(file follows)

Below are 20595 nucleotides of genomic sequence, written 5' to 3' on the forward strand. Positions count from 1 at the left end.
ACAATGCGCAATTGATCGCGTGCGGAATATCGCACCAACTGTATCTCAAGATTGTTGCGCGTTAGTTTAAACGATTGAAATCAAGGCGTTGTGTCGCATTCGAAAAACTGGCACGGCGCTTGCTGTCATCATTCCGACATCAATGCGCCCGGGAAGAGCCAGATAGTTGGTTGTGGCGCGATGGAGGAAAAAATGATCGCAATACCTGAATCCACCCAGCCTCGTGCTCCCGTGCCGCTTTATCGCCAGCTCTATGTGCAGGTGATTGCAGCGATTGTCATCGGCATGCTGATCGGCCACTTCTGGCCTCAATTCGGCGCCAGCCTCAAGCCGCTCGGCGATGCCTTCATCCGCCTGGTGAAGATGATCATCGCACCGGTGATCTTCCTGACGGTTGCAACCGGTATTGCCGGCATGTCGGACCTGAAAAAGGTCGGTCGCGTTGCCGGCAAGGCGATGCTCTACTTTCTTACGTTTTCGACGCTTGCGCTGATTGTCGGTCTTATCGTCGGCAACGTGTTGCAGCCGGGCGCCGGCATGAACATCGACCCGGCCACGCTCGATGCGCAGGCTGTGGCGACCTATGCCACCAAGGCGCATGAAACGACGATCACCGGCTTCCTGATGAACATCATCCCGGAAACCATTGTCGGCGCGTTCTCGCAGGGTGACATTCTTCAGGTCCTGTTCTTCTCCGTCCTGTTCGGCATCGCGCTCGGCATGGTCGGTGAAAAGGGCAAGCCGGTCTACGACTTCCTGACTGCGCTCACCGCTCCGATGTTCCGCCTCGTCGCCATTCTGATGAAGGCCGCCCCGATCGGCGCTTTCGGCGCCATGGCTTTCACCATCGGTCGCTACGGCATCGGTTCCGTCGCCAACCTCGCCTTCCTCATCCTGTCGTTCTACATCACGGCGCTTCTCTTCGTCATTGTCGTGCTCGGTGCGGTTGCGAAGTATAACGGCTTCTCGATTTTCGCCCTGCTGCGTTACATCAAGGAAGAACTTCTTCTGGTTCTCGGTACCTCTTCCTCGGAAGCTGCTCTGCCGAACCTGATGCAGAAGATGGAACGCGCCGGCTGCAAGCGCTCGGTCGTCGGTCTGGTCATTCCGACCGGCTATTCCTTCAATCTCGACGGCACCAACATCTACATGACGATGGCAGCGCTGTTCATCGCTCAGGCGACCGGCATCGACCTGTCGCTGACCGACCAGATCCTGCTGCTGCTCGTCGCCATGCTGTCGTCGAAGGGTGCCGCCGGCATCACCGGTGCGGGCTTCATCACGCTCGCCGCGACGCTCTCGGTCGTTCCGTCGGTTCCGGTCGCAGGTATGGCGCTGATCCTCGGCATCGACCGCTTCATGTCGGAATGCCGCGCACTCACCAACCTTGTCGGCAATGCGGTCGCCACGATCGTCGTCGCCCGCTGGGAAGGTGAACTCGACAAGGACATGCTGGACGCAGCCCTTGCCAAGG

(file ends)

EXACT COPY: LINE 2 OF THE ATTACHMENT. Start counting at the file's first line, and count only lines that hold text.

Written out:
ACAATGCGCAATTGATCGCGTGCGGAATATCGCACCAACTGTATCTCAAGATTGTTGCGCGTTAGTTTAAACGATTGAAATCAAGGCGTTGTGTCGCATTCGAAAAACTGGCACGGCGCTTGCTGTCATCATTCCGACATCAATGCGCCCGGGAAGAGCCAGATAGTTGGTTGTGGCGCGATGGAGGAAAAAATGATCGCAATACCTGAATCCACCCAGCCTCGTGCTCCCGTGCCGCTTTATCGCCAGCTCTATGTGCAGGTGATTGCAGCGATTGTCATCGGCATGCTGATCGGCCACTTCTGGCCTCAATTCGGCGCCAGCCTCAAGCCGCTCGGCGATGCCTTCATCCGCCTGGTGAAGATGATCATCGCACCGGTGATCTTCCTGACGGTTGCAACCGGTATTGCCGGCATGTCGGACCTGAAAAAGGTCGGTCGCGTTGCCGGCAAGGCGATGCTCTACTTTCTTACGTTTTCGACGCTTGCGCTGATTGTCGGTCTTATCGTCGGCAACGTGTTGCAGCCGGGCGCCGGCATGAACATCGACCCGGCCACGCTCGATGCGCAGGCTGTGGCGACCTATGCCACCAAGGCGCATGAAACGACGATCACCGGCTTCCTGATGAACATCATCCCGGAAACCATTGTCGGCGCGTTCTCGCAGGGTGACATTCTTCAGGTCCTGTTCTTCTCCGTCCTGTTCGGCATCGCGCTCGGCATGGTCGGTGAAAAGGGCAAGCCGGTCTACGACTTCCTGACTGCGCTCACCGCTCCGATGTTCCGCCTCGTCGCCATTCTGATGAAGGCCGCCCCGATCGGCGCTTTCGGCGCCATGGCTTTCACCATCGGTCGCTACGGCATCGGTTCCGTCGCCAACCTCGCCTTCCTCATCCTGTCGTTCTACATCACGGCGCTTCTCTTCGTCATTGTCGTGCTCGGTGCGGTTGCGAAGTATAACGGCTTCTCGATTTTCGCCCTGCTGCGTTACATCAAGGAAGAACTTCTTCTGGTTCTCGGTACCTCTTCCTCGGAAGCTGCTCTGCCGAACCTGATGCAGAAGATGGAACGCGCCGGCTGCAAGCGCTCGGTCGTCGGTCTGGTCATTCCGACCGGCTATTCCTTCAATCTCGACGGCACCAACATCTACATGACGATGGCAGCGCTGTTCATCGCTCAGGCGACCGGCATCGACCTGTCGCTGACCGACCAGATCCTGCTGCTGCTCGTCGCCATGCTGTCGTCGAAGGGTGCCGCCGGCATCACCGGTGCGGGCTTCATCACGCTCGCCGCGACGCTCTCGGTCGTTCCGTCGGTTCCGGTCGCAGGTATGGCGCTGATCCTCGGCATCGACCGCTTCATGTCGGAATGCCGCGCACTCACCAACCTTGTCGGCAATGCGGTCGCCACGATCGTCGTCGCCCGCTGGGAAGGTGAACTCGACAAGGACATGCTGGACGCAGCCCTTGCCAAGG